the tamago report

Eggs benedictated

Tag: mistakes

Making the Same Mistakes

by MDY

I haven’t been writing well lately. I find myself repeating the errata of my younger self: telling not showing; over-complicated plot settings; dialogue. I’ve been struggling particularly with action-based pieces: the sort where war amputees fend off zombies, or young girls hunt down vampires. “Easy reading is damn hard writing.” Fast-paced plot used to be one of my strengths, but it seems to have atrophied out of years of disuse and more touchy-feely pieces. “Use it or lose it.” My work (as in professional work, not literary oeuvre) is suffering too: I repeat myself, obfuscate, resort to gross similes where I should be aiming for precision. But unlike in my personal life, these mistakes reflect a desire to change rather than an inability to do so.

It’d be all too easy to get comfortable in “my style”, in writing the way I’ve become good at doing. But I want to write stories with both flamethrowers and heart. I need to stop relying on description and metaphor to prop up my characters. Writing is an act of retrospective: you only realise what you’ve done when you read it back, never during the writing itself. Which means suffering through the same mistakes, again and again, until you can find a better way or make one. It’s an inefficient but ultimately edifying process. In all probability, the only thing harder than righting your writing is righting your self.

Rewriting Everything

by MDY

There are some things which cannot be salvaged. Being able to identify these “irreparables” is a matter of painful experience: there’s no more heartbreaking lesson than spending days trying to correct a piece of prose and finding it even worse off by the end. The only solution is to kill what you have birthed, and recreate it anew. My most recent short started out as a vignette of international migration and intergenerational incomprehension; but the premise itself (stamp-shopping and coffee in Geneva) was so bland that the dialogue and description simply had nothing to support them. So I killed everything past the first “boat” scene – which I knew worked, because it was different versions of me spliced into a single scenario and when you’re writing yourself you tend to capture the truth of things far more achingly than otherwise. And then I spun it out into something completely different. I used to be a fearful kid – fearful of deep water, and caterpillars, and making mistakes. I still am, but I realise other people are too. Our best art – and our best decisions – often stem from knowing when to hold on and when to let go and when to come back once more.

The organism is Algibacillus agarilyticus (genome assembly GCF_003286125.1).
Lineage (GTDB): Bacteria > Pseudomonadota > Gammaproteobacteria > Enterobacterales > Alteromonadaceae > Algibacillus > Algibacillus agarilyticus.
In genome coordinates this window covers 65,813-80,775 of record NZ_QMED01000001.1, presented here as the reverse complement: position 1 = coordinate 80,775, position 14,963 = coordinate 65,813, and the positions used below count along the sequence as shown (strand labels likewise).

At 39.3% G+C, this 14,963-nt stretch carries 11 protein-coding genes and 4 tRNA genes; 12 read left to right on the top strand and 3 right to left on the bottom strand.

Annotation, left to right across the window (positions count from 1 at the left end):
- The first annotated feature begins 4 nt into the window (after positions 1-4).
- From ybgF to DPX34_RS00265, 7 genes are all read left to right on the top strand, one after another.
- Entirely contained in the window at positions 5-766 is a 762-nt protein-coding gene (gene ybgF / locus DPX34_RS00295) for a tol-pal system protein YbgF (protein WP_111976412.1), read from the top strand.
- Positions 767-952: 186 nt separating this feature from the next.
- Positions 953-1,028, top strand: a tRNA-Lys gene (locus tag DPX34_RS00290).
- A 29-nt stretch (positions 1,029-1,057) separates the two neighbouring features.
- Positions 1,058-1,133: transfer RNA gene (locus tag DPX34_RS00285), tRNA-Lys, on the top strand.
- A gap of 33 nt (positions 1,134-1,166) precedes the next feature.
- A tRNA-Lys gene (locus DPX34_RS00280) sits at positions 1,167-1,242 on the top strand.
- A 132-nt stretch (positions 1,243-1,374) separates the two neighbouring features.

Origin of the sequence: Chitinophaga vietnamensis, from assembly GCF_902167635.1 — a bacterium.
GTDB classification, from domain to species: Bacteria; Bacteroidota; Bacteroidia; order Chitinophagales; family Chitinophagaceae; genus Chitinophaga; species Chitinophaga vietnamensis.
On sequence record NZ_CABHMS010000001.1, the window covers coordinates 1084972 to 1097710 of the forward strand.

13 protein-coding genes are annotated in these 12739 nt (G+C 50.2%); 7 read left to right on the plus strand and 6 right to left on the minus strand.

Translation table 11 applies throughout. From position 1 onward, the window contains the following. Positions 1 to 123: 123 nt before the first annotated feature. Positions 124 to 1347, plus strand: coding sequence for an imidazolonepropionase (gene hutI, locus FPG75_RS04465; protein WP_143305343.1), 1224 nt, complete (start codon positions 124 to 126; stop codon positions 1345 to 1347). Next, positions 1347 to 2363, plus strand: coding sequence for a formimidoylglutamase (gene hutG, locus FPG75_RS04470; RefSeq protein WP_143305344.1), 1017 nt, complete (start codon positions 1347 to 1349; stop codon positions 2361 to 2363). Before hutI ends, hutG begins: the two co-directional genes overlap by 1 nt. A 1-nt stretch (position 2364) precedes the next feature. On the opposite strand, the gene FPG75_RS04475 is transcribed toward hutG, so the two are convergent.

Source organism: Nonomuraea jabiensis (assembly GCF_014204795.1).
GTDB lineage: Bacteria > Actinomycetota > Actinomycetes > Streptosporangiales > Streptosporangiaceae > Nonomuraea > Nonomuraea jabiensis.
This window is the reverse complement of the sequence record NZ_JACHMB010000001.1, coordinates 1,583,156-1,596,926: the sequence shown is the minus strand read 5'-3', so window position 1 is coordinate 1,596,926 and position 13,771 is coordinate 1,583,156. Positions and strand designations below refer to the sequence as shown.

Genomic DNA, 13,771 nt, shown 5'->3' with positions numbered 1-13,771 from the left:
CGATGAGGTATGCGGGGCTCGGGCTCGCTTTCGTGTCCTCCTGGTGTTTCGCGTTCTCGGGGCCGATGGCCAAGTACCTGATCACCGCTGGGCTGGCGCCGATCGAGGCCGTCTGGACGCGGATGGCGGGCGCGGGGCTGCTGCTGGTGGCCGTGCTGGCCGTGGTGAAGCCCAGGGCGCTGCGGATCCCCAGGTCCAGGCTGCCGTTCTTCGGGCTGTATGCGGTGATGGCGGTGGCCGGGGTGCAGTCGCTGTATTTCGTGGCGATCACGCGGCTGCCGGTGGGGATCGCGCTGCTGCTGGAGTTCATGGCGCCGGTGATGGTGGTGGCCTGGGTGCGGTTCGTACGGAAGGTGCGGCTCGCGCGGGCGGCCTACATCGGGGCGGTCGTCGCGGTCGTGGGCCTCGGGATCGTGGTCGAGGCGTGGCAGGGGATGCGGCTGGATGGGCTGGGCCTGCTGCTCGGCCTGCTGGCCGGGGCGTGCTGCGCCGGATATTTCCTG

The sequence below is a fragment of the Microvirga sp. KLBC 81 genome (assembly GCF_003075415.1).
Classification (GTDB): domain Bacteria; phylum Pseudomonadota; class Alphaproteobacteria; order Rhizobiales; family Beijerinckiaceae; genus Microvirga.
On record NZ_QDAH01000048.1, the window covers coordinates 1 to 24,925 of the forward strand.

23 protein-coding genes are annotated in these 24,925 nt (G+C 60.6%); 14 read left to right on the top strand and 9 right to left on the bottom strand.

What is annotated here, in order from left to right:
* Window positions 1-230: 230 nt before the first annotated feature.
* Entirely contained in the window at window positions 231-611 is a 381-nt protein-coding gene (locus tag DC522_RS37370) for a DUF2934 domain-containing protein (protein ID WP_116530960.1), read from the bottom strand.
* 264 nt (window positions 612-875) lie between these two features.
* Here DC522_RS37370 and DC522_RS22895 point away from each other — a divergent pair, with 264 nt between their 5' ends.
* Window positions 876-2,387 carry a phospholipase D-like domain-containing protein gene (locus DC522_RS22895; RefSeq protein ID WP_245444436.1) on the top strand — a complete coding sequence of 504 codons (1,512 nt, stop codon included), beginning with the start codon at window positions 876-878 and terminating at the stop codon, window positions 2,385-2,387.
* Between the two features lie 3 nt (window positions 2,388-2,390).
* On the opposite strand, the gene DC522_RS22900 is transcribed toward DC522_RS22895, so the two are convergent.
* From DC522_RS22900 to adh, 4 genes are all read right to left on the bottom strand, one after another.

How not to make mistakes

by MDY

I screwed up this week. Made a mistake which, had it been allowed to, would’ve cost a lot of people dearly. Honest admission and good advice minimised the damage, but the screw-up itself still hurt. The feeling was like a worm in the gut, a worm with tiny metal jaws slowly gnawing its way through your stomach lining and up towards your quavering, juicy heart. If I’d been a superhero, I might have been able to reach into my vital organs and pinch the worm out with my forefinger and thumb with a stoic look upon my marble-cut features. But I’m not a superhero; I make mistakes and write about them.

We all make mistakes, and we all address them with varying degrees of success. Here’s what I’ve learnt from my and others’ experience:

  • Don’t just act on autopilot.
  • Keep things in perspective.
  • Spell-check is not always your friend.
  • Stay calm. Perspective helps (see above).
  • Ask people more experienced than you for advice. Take it.
  • Caffeine is not ever your friend.
  • Don’t do. Think. Then do. Then think. etc, etc
  • All that glitters is not gold, so don’t assume it is.
  • Winning oratory doesn’t translate well to email.
  • Tempus argentumque fugiunt.
  • “What are your choices when someone puts a gun to your head? You take the gun, or pull out a bigger one. Or you call their bluff. Or you do any one of a hundred and forty six other things.”
  • It’s not the end of the world until it’s the end of the world.

This is obviously not a comprehensive guide, but if you’ve messed up recently, or are afraid you have/will, hope it helps.